Lame Monty Python Comedy

Robert Young’s lackluster Splitting Heirs is a vehicle for its stars, some past their prime and others still getting there. A British comedy in all but name, Splitting Heirs stars Rick Moranis, Eric Idle of Monty Python fame, and two leading ladies you don’t normally associate with hammy jokes and Pythonesque bits – Barbara Hershey and a young Catherine Zeta-Jones. John Cleese delivers laughs in a limited role but his character is the only consistently funny performer in a madcap film which rarely rises above mediocre.

Two children are accidentally switched at birth, setting up the movie’s fairly tortured premise. Henry Martin (Rick Moranis) is raised in America as the 15th Duke of Bournemouth, a crass man with low-brow tastes who doesn’t fit the role’s required etiquette and sophistication. He’s a huge disappointment. The real heir is Tommy Patel (Eric Idle), raised by a poor Pakistani family in the UK.

Robert Young’s lackluster Splitting Heirs is a vehicle for its stars

When Tommy learns he’s the actual heir, a shady lawyer (John Cleese) suggests killing Henry off and coming forward as the royal heir. The haphazard mix further includes a gold-digging Catherine Zeta-Jones and Barbara Hershey as a horny Duchess from America. One of her earliest starring roles, Catherine Zeta-Jones is little more than eye candy in Splitting Heirs. The aging Hershey is actually great as an oversexed widow, a perfect foil in her role. It’s quite a surprise for the veteran actress but she has fun with it.

Splitting Heirs is a silly, wacky comedy of errors as Tommy begins spending more time with Henry and grows closer to the family. Eric Idle is credited with the screenplay but one gets the feeling most scenes were improvised. The cast has some talented actors but nothing ever really meshes for comedic greatness. Rick Moranis does everything he can but this is not one of his better films. The ‘80s star fails to inject the same energy that made appearances in Ghostbusters and other movies so memorable.

The best bits come from John Cleese and Barbara Hershey, both veteran performers clearly relishing their wacky roles. The rest feels like half-baked Monty Python courtesy of Eric Idle. It’s his film in the primary role and the movie sinks or swims based on his performance, which only occasionally works. If pithy British humor leaves you cold, Splitting Heirs is not for you.


Licensed from Universal, the Hollywood studio provides distributor Mill Creek with a serviceable HD transfer with no serious processing issues. The 1.85:1 presentation has fine color rendition with a consistent contrast and crisp black levels. It’s clearly an older film transfer struck from original elements. The print exhibits a few small blemishes but is primarily free of all dust and debris.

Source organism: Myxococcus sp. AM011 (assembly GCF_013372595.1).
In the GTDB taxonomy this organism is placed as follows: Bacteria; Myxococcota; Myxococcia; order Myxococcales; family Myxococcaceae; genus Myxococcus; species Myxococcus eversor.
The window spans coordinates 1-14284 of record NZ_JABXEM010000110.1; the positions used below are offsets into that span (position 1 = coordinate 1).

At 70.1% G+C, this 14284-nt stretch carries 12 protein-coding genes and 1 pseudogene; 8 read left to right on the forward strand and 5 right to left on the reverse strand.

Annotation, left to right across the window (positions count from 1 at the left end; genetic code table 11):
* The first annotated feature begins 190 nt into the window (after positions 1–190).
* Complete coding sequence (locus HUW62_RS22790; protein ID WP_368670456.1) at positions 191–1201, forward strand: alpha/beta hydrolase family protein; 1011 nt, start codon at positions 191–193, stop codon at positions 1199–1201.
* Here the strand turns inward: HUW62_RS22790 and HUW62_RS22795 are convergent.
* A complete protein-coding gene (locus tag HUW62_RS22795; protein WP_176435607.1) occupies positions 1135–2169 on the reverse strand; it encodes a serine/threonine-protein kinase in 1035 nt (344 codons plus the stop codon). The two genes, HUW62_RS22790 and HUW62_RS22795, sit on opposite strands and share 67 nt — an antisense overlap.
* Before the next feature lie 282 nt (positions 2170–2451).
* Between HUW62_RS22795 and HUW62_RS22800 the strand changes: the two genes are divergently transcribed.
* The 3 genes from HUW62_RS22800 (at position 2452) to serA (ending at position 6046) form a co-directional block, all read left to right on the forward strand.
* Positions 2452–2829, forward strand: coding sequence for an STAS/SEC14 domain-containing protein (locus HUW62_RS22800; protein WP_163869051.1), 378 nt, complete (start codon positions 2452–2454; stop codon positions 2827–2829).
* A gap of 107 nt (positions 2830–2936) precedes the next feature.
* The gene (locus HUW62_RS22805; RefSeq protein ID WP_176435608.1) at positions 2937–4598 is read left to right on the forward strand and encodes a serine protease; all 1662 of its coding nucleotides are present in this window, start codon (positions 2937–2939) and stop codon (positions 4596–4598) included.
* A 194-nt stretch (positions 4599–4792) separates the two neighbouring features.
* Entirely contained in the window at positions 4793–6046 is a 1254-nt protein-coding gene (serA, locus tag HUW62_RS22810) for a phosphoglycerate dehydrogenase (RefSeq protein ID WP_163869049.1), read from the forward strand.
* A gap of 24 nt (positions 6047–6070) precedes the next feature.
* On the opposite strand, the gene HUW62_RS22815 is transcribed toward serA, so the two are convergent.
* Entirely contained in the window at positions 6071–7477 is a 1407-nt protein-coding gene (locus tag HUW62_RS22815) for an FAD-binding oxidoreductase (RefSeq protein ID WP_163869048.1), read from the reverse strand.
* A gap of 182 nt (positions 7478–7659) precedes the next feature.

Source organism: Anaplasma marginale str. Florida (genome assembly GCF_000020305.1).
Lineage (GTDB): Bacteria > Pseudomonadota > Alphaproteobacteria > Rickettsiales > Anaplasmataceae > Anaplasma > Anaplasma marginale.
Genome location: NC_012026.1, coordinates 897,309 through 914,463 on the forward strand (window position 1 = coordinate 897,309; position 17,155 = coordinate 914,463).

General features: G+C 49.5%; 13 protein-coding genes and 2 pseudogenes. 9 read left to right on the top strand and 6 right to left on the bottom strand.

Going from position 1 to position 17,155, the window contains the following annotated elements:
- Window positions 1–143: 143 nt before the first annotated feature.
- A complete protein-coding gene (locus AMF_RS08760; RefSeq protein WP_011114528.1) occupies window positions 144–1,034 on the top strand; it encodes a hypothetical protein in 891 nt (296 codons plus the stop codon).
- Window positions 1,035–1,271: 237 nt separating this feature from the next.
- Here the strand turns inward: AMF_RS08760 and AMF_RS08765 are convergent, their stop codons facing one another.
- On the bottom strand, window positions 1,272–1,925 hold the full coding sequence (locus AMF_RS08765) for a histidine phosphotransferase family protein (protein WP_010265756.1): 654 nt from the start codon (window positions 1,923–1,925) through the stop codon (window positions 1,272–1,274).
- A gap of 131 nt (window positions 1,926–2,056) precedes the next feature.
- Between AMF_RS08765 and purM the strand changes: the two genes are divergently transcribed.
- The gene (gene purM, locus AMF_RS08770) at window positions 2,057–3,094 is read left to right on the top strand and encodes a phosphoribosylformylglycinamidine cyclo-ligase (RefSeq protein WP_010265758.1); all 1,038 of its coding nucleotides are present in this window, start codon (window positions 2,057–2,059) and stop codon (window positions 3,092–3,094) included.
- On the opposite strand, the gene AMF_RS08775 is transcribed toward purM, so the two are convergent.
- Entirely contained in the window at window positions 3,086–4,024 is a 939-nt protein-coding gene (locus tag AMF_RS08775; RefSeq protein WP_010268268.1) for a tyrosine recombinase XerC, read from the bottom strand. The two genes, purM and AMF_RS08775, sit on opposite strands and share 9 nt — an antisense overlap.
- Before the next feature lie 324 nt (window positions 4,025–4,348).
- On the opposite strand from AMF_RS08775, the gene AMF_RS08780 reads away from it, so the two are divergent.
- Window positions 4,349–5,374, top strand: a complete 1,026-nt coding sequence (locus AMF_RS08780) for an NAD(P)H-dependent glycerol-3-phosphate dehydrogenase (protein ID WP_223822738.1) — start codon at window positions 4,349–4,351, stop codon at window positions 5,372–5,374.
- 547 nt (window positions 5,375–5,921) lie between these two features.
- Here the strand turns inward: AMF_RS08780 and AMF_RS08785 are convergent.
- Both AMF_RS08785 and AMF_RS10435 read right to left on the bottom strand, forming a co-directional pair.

Definition and detail surpass DVD but fall short of newer 2K and 4K scans. Considering the 1993 movie is unlikely to get another Hi-Def release, fans really can’t complain. Splitting Heirs has decidedly average picture quality for 1080P video.

The 87-minute main feature is encoded in predictable AVC on a BD-25. Grain reproduction and fine detail haven’t been filtered away but are softer than expected. Splitting Heirs generally has excellent cinematography for a low-budget comedy, mostly sharp and exuding clarity. Exteriors have actual depth and dimension.


The 2.0 DTS-HD MA stereo audio has clean dialogue and a nice enough mix for composer Michael Kamen’s score. The dialogue-driven comedy has a few louder moments despite muffled dynamics. It’s a clean recording from the early 1990s with solid musical fidelity and adequate sound design. Nothing here arises above ordinary in terms of bass or separation.

Optional English SDH subtitles play in a white font.


Making its worldwide debut on BD courtesy of Mill Creek, Splitting Heirs arrives with one of the label’s Retro VHS slipcovers. The back cover claims the disc is coded for Region A, though region coding for Mill Creek releases are always up in the air.

Splitting Heirs Trailer (02:04 in SD)

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Splitting Heirs
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The star-driven comedy’s funniest bits are provided by John Cleese and Barbara Hershey but laughs are few in this mostly silly and lame movie.

User Review
3 (1 vote)

The following six screen shots serve as samples for our subscription-exclusive set of 45 full resolution, uncompressed HD screen shots grabbed directly from the Blu-ray:

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